Given that circus is a high-risk art form, there is a growing awareness within the industry that safety and prevention are priority concerns. However, the knowledge and expertise needed to proceed in a professional and coordinated way are lacking. There is an urgent need to rectify this situation.
Safety is one of the topics Circuscentrum is focusing on as a matter of priority in its 2021–2025 policy period. And for good reason: safety is crucial in an industry where risk is central. The circus sector has grown significantly in recent years and so too has the need for an overarching safety policy.
As a central platform and knowledge centre, Circuscentrum is committed to developing and sharing the required knowledge through training and exchange as well as through research and reflection. Together with organisations from the sector that have sufficient credibility and experience, Circuscentrum aims to ensure that everyone has access to the necessary information and can work toward a safe environment that meets the needs of their organisation.
What are the current challenges concerning safety? How are the various actors in the sector approaching these today? What is needed in order to be able to anticipate danger? Where do gaps still remain? Where is there a need for overarching agreements, research and collaboration with external experts? How can we unite our strengths within the sector and what can we learn from each other? These are the questions we face today and the basis for further improvements in this area.
We are deliberately taking a holistic approach in which technical safety, physical safety and psychosocial safety go hand in hand. These different aspects of safety are inherently interlinked and the associated road map should (in the long term) in turn lead to a more integrated approach to safety and welfare: an ‘integrated welfare policy’.
Safety is a shared responsibility that concerns everyone: after all, a chain is no stronger than its weakest link. As such, it is important to work toward an inclusive and safe space for all involved: from staff to partners and practitioners. We draw attention to safety by developing measures tailored to different stakeholders: the safety workers and managers, the circus supervisors, the children and (young) adults who learn and practice circus.
We feel it is important that the professionalization of the sector can and should continue to go hand in hand with challenge (experimentation), creativity and self-development. Safety is essential, but ‘calculated’ risks are part and parcel of the circus arts.
Objective of the road map
We want to create the safest possible environment for all circus practitioners – professionals and amateurs alike – to train, create and perform, regardless of technical level, gender identity, sexual orientation, political or religious beliefs, physical ability, health, cultural, social or ethnic background or whatever else.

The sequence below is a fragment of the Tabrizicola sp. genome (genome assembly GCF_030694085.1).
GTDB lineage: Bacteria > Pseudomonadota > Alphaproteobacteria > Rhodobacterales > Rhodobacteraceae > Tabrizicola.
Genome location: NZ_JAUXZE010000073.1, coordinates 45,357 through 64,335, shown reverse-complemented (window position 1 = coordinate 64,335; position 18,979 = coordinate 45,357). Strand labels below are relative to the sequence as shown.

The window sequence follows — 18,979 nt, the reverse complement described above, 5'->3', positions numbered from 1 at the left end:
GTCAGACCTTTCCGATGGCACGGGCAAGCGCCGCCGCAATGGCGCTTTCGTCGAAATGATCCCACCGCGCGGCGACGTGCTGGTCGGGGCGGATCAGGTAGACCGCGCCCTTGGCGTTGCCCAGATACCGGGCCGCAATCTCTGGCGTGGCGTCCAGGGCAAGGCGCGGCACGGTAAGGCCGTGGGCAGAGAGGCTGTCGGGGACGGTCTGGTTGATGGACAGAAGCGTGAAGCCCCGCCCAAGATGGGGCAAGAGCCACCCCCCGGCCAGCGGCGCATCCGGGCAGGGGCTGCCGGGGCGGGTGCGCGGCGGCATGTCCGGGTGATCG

What is our approach and who are our partners?
We seek to realise an integrated safety policy in which technical, physical and psychosocial safety are of equal importance. Because of the expertise that ECDF possesses, we are joining forces with this Antwerp-based circus organisation. But we are also calling on the expertise of other organisations and experts as well. A working group has been set up to help shape the road map: needs are being identified and translated into actions. In addition to the working group, groups of professionals are also being brought together – where relevant – with a view to exchanging knowledge.
In this initial phase we are working together with the structurally supported youth circuses and with numerous experts from the sector and beyond.
In a second phase, other actors from the sector will be involved: safety expertise is important for artists, creation centres and festivals alike.
Implementation of the road map
The central working group is responsible for the actual implementation of the road map based on input from the groups of professionals. In 2020, funds were requested from VIVO for specific actions regarding this implementation.
What is planned for 2023?
The safety needs of the artistic sector are also great. In 2023 we are expanding what started in 2020 based on a need identified by ECDF and Circusplaneet into a sector-wide road map.
As a hybrid organisation, ECDF remains Circuscentrum’s key partner in extending this road map to serve the entire sector. As in the first phase, we will once again start with the creation of a working group to identify the needs and requirements as best as possible. The working group will have a diverse composition with representatives ranging from artists to companies, creation centres, festivals and so on.
Specific actions for 2023–2024 will be further defined based on the assessment of needs.
During MAD Festival 2024, we will organise the international conference Circus – A Safe Space for Danger in collaboration with FEDEC and other relevant networks and partners. With this conference, we aim to reach both national and international circus professionals. The programme will centre on the three forms of safety mentioned above, with a focus on both the educational and artistic sectors. This gives circus professionals a chance to be inspired by good practices and exchange knowledge. We will share the results and translate them into a collective manifesto or charter.